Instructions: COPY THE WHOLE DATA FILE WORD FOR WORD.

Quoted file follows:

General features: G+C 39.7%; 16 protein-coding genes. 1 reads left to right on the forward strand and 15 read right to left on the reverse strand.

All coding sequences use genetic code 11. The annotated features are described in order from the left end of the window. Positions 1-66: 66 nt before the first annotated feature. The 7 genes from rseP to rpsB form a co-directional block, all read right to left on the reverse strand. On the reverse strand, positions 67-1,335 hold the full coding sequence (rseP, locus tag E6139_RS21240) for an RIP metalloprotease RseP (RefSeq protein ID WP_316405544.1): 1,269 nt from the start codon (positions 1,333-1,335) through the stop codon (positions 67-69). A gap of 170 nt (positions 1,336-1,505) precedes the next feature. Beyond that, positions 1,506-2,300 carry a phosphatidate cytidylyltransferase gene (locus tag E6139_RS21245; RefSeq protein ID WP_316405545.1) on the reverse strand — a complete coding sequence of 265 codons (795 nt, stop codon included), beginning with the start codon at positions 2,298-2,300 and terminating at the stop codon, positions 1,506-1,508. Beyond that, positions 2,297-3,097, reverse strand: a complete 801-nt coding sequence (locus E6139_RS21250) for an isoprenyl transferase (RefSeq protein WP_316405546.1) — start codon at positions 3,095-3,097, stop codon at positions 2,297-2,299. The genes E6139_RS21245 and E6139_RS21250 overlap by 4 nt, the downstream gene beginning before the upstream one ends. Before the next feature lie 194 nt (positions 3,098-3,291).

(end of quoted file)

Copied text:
General features: G+C 39.7%; 16 protein-coding genes. 1 reads left to right on the forward strand and 15 read right to left on the reverse strand.

All coding sequences use genetic code 11. The annotated features are described in order from the left end of the window. Positions 1-66: 66 nt before the first annotated feature. The 7 genes from rseP to rpsB form a co-directional block, all read right to left on the reverse strand. On the reverse strand, positions 67-1,335 hold the full coding sequence (rseP, locus tag E6139_RS21240) for an RIP metalloprotease RseP (RefSeq protein ID WP_316405544.1): 1,269 nt from the start codon (positions 1,333-1,335) through the stop codon (positions 67-69). A gap of 170 nt (positions 1,336-1,505) precedes the next feature. Beyond that, positions 1,506-2,300 carry a phosphatidate cytidylyltransferase gene (locus tag E6139_RS21245; RefSeq protein ID WP_316405545.1) on the reverse strand — a complete coding sequence of 265 codons (795 nt, stop codon included), beginning with the start codon at positions 2,298-2,300 and terminating at the stop codon, positions 1,506-1,508. Beyond that, positions 2,297-3,097, reverse strand: a complete 801-nt coding sequence (locus E6139_RS21250) for an isoprenyl transferase (RefSeq protein WP_316405546.1) — start codon at positions 3,095-3,097, stop codon at positions 2,297-2,299. The genes E6139_RS21245 and E6139_RS21250 overlap by 4 nt, the downstream gene beginning before the upstream one ends. Before the next feature lie 194 nt (positions 3,098-3,291).